south-east, rather than in the north-east corner of the building?"--a
query that indicates, as we suppose, a deviation from orthodox masonic
In one of the lithographic views published in 1836 by Mr. J. Young, the
Jail and Court House, now spoken of, are shewn. Among the objects
inserted to give life to the scene, the artist has placed in the
foreground a country waggon with oxen yoked to it, in primitive
fashion.--Near the front entrance of the Jail, stood, to the terror of
evil-doers, down to modern times, a ponderous specimen of the "parish
stocks" of the old country, in good condition.
After 1825, the open area in front of the Jail and Court House became
the "Public Place" of the town. Crowds filled it at elections and other
occasions of excitement. We have here witnessed several scenes
characteristic of the times in which they occurred. We here once saw a
public orator run away with, in the midst of his harangue. This was Mr.
Jesse Ketchum, who was making use of a farmer's waggon as his rostrum or
platform, when the vehicle was suddenly laid hold of, and wheeled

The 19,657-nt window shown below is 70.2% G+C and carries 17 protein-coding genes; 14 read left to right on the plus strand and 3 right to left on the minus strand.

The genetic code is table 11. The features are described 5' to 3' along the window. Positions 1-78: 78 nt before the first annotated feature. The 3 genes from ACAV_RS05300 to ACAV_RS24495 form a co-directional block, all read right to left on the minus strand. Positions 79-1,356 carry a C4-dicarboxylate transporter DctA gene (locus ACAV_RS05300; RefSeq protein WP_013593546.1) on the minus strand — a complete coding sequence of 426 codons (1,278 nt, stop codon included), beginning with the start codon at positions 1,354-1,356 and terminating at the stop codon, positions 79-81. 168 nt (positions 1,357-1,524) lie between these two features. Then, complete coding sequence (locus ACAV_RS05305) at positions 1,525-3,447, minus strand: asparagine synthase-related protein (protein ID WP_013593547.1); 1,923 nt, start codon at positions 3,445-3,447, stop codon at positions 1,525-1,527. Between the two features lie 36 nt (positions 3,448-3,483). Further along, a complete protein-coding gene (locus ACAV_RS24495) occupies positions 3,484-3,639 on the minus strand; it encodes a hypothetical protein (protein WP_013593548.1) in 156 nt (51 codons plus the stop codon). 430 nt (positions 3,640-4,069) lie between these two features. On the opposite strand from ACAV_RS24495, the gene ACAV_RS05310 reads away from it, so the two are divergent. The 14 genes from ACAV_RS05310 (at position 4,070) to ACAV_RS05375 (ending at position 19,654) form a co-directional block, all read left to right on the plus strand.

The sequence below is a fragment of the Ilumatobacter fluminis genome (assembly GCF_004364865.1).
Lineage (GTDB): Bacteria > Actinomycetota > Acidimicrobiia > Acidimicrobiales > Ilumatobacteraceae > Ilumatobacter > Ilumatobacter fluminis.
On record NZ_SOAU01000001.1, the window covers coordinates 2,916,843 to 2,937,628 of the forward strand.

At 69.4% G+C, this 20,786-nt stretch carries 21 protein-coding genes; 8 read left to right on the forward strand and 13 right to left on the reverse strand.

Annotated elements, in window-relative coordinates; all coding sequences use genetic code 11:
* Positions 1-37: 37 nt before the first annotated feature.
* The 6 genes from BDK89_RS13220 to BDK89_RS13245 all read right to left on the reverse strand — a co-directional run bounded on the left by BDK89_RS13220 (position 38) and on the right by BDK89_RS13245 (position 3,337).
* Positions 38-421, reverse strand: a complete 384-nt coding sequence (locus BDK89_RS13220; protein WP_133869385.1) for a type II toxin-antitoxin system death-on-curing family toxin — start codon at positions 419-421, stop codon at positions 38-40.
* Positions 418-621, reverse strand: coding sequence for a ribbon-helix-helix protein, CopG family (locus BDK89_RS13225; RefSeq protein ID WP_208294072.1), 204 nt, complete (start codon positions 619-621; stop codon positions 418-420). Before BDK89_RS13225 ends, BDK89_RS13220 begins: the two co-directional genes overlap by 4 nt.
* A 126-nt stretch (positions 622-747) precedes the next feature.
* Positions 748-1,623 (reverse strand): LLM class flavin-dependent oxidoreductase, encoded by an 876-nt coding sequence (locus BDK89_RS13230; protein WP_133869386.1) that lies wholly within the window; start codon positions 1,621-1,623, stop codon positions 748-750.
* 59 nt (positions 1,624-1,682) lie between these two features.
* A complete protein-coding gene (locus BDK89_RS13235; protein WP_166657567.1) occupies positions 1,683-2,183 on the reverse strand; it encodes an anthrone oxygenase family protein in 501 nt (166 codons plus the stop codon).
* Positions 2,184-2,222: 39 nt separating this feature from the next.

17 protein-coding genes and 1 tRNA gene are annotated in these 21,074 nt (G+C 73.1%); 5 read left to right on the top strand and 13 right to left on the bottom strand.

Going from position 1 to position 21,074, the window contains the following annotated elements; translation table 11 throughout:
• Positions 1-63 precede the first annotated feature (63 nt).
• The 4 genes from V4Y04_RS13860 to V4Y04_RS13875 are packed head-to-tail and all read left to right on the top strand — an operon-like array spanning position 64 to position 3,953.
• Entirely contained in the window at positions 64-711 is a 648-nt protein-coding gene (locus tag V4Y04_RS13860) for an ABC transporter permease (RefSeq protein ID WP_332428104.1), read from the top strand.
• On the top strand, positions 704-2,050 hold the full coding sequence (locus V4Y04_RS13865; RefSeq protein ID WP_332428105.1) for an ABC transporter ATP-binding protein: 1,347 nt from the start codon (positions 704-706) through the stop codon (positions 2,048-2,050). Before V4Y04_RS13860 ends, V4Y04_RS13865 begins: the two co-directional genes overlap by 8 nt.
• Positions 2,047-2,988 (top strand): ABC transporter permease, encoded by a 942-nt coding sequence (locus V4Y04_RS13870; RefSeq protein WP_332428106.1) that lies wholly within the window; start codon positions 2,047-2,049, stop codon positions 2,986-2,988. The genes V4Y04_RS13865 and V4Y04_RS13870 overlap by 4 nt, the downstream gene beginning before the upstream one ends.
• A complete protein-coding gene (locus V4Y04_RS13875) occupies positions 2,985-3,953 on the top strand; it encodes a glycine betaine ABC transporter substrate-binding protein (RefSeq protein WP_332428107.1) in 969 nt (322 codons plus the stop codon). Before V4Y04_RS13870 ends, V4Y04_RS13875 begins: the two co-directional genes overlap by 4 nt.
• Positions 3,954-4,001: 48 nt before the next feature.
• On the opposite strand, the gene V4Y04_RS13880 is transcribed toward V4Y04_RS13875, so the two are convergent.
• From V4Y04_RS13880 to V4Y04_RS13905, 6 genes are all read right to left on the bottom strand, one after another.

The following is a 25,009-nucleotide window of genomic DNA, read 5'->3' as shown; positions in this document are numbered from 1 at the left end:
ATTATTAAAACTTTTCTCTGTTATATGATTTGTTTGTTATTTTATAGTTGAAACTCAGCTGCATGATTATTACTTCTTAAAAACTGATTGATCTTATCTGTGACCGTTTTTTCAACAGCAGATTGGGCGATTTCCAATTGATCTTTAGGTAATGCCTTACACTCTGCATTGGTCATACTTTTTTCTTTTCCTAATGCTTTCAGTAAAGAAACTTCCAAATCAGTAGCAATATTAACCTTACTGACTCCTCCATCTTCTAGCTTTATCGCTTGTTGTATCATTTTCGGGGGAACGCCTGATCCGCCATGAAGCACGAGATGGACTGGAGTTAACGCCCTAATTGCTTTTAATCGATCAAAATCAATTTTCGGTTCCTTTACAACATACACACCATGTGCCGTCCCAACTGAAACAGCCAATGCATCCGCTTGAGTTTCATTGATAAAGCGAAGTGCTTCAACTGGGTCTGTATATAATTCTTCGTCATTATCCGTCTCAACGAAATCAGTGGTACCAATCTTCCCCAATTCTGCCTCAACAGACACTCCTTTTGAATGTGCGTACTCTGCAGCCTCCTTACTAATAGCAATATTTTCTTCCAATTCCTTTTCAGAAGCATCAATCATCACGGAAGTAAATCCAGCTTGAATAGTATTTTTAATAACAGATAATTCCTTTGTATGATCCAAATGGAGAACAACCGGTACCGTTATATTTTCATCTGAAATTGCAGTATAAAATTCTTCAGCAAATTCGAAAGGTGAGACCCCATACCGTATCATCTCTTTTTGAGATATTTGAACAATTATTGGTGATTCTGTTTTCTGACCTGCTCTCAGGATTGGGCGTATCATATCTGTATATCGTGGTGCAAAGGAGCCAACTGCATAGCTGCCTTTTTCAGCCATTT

rapidly down King Street, the speaker maintaining his equilibrium in the
meanwhile with difficulty. Mr. Ketchum was one of the most benevolent
and beneficent of men. We shall have occasion to refer to him hereafter.
It was on the same occasion, we believe, that we saw Mr. W. L. McKenzie
assailed by the missiles which mobs usually adopt. From this spot we had
previously seen the same personage, after one of his re-elections, borne
aloft in triumph, on a kind of pyramidal car, and wearing round his neck
and across his breast a massive gold chain and medal (both made of
molten sovereigns), the gift of his admirers and constituents: in the
procession, at the same time, was a printing-press, working as it was